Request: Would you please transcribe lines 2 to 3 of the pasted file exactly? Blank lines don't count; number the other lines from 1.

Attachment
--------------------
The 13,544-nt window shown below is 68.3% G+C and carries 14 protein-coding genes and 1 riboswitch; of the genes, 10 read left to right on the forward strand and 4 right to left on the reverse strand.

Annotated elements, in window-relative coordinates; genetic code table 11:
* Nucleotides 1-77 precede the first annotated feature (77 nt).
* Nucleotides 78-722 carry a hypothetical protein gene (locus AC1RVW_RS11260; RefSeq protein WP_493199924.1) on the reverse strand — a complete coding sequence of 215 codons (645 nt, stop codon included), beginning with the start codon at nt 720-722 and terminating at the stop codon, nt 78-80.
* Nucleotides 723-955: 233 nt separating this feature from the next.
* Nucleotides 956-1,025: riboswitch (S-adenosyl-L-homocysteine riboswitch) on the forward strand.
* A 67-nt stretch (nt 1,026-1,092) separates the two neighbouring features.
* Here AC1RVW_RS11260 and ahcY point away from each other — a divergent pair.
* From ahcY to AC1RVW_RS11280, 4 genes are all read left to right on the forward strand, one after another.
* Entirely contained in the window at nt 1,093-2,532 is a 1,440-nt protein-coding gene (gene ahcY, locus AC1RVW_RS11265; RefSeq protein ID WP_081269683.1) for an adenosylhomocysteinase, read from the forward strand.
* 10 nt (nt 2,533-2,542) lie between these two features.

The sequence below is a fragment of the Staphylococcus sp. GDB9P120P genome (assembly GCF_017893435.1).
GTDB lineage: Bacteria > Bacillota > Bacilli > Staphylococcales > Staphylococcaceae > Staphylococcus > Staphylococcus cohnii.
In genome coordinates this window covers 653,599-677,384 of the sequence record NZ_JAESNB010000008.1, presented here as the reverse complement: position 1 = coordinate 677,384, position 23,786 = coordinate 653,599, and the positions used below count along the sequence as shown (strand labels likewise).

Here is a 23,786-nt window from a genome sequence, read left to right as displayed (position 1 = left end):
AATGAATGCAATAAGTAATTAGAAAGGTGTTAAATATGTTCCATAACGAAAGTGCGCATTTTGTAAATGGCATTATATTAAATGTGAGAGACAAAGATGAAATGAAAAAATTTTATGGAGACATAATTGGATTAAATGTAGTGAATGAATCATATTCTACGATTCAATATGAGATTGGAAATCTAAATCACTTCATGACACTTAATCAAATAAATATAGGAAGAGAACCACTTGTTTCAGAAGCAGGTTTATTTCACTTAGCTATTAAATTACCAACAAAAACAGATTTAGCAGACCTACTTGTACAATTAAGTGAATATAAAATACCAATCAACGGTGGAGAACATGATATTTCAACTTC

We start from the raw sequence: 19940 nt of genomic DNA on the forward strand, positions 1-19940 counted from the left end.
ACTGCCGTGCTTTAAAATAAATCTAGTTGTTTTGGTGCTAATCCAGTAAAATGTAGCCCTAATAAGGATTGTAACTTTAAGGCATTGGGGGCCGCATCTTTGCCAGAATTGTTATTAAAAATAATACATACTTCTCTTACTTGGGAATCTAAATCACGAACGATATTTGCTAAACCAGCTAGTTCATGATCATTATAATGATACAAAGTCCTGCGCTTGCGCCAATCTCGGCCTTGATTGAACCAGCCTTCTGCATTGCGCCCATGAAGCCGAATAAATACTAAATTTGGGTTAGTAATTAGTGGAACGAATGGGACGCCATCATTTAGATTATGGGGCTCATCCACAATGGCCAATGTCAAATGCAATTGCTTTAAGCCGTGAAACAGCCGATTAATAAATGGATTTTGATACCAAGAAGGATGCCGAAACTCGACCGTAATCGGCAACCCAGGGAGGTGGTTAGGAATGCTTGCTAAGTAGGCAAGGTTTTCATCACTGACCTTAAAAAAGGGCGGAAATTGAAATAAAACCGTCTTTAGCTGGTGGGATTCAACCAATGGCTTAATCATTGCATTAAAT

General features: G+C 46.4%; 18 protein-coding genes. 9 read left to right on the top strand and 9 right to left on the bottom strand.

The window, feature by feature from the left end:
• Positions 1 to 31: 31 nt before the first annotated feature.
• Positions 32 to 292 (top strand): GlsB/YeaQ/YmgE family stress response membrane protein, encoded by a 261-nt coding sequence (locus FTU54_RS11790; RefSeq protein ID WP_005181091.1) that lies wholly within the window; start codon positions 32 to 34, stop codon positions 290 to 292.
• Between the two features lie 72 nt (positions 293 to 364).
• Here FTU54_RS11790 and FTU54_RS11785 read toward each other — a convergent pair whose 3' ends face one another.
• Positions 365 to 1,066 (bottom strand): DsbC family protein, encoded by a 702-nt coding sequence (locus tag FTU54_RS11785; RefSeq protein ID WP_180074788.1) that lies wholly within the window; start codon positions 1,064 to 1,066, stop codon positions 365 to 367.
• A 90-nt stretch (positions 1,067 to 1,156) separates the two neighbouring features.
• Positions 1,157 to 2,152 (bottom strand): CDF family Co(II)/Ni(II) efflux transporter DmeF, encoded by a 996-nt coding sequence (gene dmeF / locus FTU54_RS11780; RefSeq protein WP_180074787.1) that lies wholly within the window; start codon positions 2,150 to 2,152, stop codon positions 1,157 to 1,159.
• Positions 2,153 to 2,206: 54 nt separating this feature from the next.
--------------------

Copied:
Annotated elements, in window-relative coordinates; genetic code table 11:
* Nucleotides 1-77 precede the first annotated feature (77 nt).